Mark Smith gives us the entire feel of the Civil War by letting us think of it through all five of our senses.
George H. Smith
George H. Smith was formerly Senior Research Fellow for the Institute for Humane Studies, a lecturer on American History for Cato Summer Seminars, and Executive Editor of Knowledge Products. Smith's fourth and most recent book, The System of Liberty, was published by Cambridge University Press in 2013.
The complicated time of secession was defined by politicians’ desire to grab power in any way that they could.
Phil Magness breaks down Lysander Spooner’s radical activist lifestyle.
Do you know your states’ constitution? Hon. Jeffrey S. Sutton joins us to discuss state constitutions in contrast with the federal Constitution.
Phil Magness helps us unravel who George Fitzhugh was and how he is interpreted today.
Calhoun’s vision of Americans conquering space seemed even more possible with Samuel Morse’s invention of the magnetic telegraph.
How did Justice Abram Smith of Wisconsin challenge the Fugitive Slave Act of 1850?
George Smith discusses Kant’s attempt to justify objective moral principles and his views on when the use of coercion is morally proper.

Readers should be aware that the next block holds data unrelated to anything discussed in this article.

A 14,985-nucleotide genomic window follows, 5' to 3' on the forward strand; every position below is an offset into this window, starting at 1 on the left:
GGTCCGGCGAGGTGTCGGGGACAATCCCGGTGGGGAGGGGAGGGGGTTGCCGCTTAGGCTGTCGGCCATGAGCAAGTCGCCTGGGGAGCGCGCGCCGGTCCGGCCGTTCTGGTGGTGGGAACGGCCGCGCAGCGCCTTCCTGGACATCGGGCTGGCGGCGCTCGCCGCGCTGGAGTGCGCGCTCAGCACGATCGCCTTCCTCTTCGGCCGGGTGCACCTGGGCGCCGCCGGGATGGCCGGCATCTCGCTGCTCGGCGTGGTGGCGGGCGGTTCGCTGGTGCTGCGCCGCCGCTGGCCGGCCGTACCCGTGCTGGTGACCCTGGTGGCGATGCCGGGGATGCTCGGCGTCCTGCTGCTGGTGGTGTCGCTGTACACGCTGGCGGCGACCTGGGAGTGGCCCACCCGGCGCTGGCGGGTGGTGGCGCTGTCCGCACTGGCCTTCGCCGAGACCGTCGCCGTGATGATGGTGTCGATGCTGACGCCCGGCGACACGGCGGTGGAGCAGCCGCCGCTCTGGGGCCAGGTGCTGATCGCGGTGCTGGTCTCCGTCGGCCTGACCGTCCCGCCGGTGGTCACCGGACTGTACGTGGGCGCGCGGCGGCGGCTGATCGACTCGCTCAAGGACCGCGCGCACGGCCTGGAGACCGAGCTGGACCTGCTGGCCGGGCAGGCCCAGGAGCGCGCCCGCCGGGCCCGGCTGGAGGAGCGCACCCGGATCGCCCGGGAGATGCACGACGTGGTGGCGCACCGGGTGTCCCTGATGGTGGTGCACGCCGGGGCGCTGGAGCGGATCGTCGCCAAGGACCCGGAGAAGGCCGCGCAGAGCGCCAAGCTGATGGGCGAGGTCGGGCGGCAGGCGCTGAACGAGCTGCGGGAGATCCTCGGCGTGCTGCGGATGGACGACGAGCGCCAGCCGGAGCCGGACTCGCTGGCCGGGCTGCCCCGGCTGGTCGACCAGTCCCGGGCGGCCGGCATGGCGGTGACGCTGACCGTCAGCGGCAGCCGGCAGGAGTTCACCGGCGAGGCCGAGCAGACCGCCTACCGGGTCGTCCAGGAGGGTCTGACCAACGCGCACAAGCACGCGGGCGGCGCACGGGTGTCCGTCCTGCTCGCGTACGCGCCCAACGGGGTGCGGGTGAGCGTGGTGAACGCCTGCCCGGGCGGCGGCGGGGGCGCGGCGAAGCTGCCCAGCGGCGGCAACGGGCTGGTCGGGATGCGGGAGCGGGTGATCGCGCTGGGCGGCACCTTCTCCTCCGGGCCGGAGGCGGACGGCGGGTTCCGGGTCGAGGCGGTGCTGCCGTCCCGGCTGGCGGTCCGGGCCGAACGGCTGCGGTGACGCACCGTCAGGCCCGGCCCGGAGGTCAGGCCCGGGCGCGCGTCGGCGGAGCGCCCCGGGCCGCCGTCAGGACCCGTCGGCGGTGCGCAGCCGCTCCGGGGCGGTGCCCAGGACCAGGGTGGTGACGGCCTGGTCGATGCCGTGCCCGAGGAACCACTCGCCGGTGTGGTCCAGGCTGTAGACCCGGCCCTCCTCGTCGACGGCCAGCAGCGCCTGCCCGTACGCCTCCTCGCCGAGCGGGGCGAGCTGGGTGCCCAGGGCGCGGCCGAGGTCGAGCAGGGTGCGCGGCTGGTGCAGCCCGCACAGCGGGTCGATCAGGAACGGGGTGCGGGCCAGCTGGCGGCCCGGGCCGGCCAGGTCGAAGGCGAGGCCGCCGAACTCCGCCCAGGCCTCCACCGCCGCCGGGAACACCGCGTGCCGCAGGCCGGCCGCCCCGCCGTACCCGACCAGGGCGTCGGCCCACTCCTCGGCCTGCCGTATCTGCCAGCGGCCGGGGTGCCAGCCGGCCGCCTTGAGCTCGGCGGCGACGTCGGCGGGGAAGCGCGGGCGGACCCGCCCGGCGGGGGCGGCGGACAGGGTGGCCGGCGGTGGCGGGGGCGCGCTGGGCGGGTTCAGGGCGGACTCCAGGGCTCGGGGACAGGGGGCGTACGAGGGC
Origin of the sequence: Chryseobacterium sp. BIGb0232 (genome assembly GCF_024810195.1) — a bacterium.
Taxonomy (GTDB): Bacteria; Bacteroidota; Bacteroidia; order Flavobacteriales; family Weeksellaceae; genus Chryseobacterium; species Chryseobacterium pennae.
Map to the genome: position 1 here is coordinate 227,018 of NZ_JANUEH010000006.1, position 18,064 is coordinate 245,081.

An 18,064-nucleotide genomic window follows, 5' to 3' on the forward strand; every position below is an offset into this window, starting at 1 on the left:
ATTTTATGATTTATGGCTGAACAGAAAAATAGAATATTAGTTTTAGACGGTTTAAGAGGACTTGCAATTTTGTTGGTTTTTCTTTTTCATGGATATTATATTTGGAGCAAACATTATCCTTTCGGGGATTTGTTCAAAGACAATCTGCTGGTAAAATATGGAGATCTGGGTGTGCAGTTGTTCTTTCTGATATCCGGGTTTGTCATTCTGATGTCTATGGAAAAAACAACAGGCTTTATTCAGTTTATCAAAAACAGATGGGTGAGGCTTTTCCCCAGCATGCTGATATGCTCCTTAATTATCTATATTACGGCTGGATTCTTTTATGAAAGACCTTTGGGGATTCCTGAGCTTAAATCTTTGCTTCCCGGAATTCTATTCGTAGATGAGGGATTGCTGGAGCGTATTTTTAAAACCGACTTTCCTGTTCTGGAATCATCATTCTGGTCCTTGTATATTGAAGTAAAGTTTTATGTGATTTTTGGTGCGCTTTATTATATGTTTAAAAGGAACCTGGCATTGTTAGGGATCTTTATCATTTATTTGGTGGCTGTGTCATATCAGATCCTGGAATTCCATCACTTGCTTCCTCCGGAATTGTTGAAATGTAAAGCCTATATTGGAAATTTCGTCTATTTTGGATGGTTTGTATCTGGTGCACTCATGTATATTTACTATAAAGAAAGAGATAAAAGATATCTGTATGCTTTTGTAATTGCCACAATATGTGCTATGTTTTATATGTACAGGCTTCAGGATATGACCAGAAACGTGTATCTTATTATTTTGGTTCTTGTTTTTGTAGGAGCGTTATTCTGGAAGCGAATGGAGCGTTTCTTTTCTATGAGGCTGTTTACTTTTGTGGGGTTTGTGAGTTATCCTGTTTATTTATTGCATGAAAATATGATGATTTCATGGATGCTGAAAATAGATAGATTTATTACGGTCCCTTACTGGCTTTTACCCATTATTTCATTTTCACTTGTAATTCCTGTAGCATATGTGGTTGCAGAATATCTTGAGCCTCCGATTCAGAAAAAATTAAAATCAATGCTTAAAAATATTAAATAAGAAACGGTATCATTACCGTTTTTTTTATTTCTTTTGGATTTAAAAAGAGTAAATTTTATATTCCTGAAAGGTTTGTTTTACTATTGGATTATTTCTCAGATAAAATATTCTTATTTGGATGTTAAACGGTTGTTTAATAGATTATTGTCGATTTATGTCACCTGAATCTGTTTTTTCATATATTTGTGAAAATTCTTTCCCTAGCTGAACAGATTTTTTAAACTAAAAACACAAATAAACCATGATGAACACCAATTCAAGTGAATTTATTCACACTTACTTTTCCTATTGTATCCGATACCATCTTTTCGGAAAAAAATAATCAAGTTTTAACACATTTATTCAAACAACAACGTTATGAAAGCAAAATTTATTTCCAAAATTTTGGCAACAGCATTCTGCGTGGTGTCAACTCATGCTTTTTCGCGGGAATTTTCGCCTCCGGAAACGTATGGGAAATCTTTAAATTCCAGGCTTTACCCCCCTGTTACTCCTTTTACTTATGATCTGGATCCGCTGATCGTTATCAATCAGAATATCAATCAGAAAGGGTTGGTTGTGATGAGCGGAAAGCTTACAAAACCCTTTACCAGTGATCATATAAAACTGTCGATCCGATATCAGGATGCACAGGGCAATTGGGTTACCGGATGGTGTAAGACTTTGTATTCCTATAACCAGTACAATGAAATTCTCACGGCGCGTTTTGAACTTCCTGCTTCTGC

George Smith explains some fundamental features of Immanuel Kant’s moral and political theory.
The Polk years began in a sort of uneasy truce between radicals and conservatives.
George Smith discusses some good and bad influences that Ayn Rand’s ideas had on his own intellectual development.
George Smith examines some of Rand’s claims about the beneficial influence of Aristotle’s ideas on the course of Western civilization.
George Smith discusses the issue of whether we should hold a philosopher responsible for the beliefs of those followers who agree with him.
George Smith explains the views of Kant and Hegel on the history of philosophy, and explores whether moral judgments should be applied to the realm of ideas.
George Smith discusses whether we should hold a philosopher responsible for how other philosophers use his or her ideas.
Was Kant somehow responsible for the rise of Nazism? Smith explores two points of view on this issue.
George H. Smith discusses the mythological thinking that dominated Nazi ideology, as explained in Cassirer’s book The Myth of the State.
George H. Smith explores Rand’s contention that America was sliding down a slippery slope to fascism.